Cook missed four games of the 2006 season due to participation in the World Games. At the 2006 World Lacrosse Championships, he was one of four Princeton athletes on Team USA.[20]

Personal[edit]

Cook has worked for the United States Secret Service, American Enterprise Institute and PricewaterhouseCoopers.[3][21] He competed in the AAU Junior Olympic Games in skiing in 1990. Cook was named to the Colorado Lacrosse Hall of Fame in 2003. His sister, Lauren, played lacrosse at Davidson College in Charlotte, North Carolina. He is the son of Gary and Diane Cook. He earned his Bachelor of Arts in Politics from Princeton University and his Master of Business Administration from Georgetown University.[3] Christian and Lauren have founded Play for Parkinson's Lacrosse after their mother was diagnosed with early stage Parkinson's disease.[22]

References[edit]

  1. ^ washingtonbayhawks.com: Player Roster
  2. ^ "Denver East Men's Lacrosse". Denver East High School. Retrieved 2010-08-23. 
  3. ^ a b c d e "Who We Are". Lax Scout, LLC. Retrieved 2010-08-23. 
  4. ^ Walters, John (1998-03-09). "Three For Three For Three: A fierce attack has led Princeton to 29 straight wins and two NCAA titles in a row". Sports Illustrated. Retrieved 2010-08-17. 
  5. ^ Wallace, William N. (1998-03-19). "Colleges: Lacrosse; Syracuse Is on Top In the Poll". The New York Times. Retrieved 2010-08-18. 
  6. ^ "Men's Lacrosse". Princeton University. p. 25. Retrieved 2010-08-12. 
  7. ^ "1997 Men’s All-Americans". United States Intercollegiate Lacrosse Association. Retrieved 2010-08-13. 
  8. ^ "1998 Men’s All-Americans". United States Intercollegiate Lacrosse Association. Retrieved 2010-08-13. 
  9. ^ a b "1997 Ivy Men's Lacrosse". IvyLeagueSports.com. Archived from the original on 2005-01-22. Retrieved 2010-08-17.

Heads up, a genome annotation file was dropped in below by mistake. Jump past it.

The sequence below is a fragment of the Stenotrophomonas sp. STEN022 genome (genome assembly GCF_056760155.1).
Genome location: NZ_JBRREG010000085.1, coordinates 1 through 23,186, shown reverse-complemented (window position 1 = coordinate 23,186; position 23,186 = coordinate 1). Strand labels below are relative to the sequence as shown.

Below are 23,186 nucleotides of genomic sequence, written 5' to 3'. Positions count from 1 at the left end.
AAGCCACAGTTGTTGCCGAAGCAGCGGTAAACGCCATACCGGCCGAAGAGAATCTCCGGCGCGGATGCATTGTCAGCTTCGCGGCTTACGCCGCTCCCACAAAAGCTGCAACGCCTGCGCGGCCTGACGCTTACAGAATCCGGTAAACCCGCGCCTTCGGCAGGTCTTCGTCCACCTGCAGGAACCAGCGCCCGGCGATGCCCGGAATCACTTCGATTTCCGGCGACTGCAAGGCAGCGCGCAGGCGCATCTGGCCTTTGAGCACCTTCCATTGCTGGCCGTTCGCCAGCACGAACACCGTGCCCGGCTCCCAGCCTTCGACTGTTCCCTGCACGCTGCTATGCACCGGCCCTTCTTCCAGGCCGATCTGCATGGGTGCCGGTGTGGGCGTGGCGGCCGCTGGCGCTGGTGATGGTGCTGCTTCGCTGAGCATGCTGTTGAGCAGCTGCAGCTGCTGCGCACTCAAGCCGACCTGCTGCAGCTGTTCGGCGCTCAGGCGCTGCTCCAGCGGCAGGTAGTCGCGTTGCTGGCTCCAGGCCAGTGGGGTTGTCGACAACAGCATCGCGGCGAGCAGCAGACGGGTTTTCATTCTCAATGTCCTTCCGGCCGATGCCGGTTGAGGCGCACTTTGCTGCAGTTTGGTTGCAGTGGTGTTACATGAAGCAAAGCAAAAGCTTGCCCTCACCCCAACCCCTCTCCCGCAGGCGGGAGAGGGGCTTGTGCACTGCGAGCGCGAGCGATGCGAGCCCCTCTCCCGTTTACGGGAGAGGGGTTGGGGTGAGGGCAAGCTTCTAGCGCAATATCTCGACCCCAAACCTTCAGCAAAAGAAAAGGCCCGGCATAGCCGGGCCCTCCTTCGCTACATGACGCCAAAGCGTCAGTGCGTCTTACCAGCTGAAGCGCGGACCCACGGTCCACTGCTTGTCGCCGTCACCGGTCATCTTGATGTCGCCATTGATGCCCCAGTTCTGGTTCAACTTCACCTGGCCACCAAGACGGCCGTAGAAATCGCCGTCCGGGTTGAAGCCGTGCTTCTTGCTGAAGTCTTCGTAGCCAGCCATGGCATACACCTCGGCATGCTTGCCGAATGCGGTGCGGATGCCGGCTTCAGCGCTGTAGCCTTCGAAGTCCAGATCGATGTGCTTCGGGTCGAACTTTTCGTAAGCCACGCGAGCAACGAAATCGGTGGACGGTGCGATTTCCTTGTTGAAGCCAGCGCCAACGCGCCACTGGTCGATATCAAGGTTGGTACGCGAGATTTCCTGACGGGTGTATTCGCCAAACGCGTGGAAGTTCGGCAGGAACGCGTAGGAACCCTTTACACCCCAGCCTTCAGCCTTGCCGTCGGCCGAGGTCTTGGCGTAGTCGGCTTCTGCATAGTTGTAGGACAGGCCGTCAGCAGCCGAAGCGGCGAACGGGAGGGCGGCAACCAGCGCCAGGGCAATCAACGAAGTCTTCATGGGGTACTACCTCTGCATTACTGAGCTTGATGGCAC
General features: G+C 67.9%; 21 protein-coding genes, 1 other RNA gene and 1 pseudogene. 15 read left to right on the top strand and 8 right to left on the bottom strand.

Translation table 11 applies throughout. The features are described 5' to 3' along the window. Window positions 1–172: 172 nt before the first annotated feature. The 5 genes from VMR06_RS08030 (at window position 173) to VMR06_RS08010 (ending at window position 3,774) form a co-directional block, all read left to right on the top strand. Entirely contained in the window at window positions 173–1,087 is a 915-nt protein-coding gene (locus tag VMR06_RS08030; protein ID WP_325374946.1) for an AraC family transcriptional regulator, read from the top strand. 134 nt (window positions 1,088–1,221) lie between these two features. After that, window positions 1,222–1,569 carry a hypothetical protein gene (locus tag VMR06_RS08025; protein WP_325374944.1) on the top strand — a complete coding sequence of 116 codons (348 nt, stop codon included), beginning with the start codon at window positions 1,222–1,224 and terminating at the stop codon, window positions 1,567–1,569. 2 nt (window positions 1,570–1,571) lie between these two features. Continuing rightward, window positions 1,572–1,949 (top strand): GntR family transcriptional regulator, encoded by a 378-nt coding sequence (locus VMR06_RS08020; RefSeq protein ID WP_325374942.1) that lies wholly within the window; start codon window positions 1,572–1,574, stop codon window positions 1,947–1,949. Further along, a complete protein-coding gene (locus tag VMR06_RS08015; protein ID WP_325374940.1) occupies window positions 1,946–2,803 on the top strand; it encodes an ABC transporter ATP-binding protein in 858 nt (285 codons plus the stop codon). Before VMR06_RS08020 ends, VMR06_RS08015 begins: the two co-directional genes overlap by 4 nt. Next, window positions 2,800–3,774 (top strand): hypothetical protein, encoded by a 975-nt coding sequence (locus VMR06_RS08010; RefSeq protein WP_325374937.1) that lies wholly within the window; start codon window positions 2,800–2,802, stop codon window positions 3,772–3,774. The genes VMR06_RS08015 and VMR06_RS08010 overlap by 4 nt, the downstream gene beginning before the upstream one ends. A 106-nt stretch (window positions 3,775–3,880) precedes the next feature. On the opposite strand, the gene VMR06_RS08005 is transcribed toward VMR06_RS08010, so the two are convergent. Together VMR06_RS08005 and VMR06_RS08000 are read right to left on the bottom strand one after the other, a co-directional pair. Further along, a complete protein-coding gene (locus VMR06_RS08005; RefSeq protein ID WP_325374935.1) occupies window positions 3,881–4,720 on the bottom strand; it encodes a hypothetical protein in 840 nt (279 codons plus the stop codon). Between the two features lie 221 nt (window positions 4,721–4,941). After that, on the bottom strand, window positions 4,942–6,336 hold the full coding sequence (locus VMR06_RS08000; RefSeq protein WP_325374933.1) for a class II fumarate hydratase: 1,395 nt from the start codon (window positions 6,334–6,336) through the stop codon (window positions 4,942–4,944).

10. ^ a b "1998 Ivy Men's Lacrosse". IvyLeagueSports.com. Archived from the original on 2005-01-22. Retrieved 2010-08-17. 
  11. ^ "Men's Championship Results". National Collegiate Athletic Association. p. 5. Retrieved 2010-08-08. 
  12. ^ "1995 Ivy Men's Lacrosse". IvyLeagueSports.com. Archived from the original on 2005-01-22. Retrieved 2010-08-17. 
  13. ^ "1996 Ivy Men's Lacrosse". IvyLeagueSports.com. Archived from the original on 2005-01-22. Retrieved 2010-08-17. 
  14. ^ a b c Wallace, William N. (1998-05-26). "Lacrosse; Princeton Wins Title as 3 Seniors Take a Bow". The New York Times. Retrieved 2010-08-09. 
  15. ^ "Men's Lacrosse". Princeton University. p. 21. Retrieved 2010-08-12. 
  16. ^ Wallace, William N. (1998-04-15). "Lacrosse: Notebook -- Johns Hopkins; Fanatics in Baltimore Have Reason to Cheer". The New York Times. Retrieved 2010-08-23. 
  17. ^ Wallace, William N. (1998-05-24). "Plus: Lacrosse; Tigers-Terps Final; Orange Coach Retires". The New York Times. Retrieved 2010-08-23. 
  18. ^ a b c "2010 Major League Lacrosse Player Encyclopedia". Major League Lacrosse. p. 28. Retrieved 2010-08-19. 
  19. ^ "Transactions". The New York Times. 2004-07-15. Retrieved 2010-08-23. 
  20. ^ "Princeton Well-Represented In Major League Lacrosse All-Star Event: Hubbard, Sims to play against four Tigers from Team USA". CSTV Networks, Inc. 2006-06-15. Retrieved 2010-08-23. 
  21. ^ "Department of Defense". Lacrosse Magazine. 2006-07-05. Retrieved 2010-08-14. 
  22. ^ "Fall Ball Weekend: Ten Items of Intrigue". Lacrosse Magazine. 2010-10-08. Retrieved 2010-10-30. 
Preceded by
Brian Kuczma
William C. Schmeisser Award
1998
Succeeded by
Ryan Curtis
Preceded by
Rob Doerr
Major League Lacrosse Defensive Player of the Year Award
2002
Succeeded by
Ryan Curtis

External links[edit]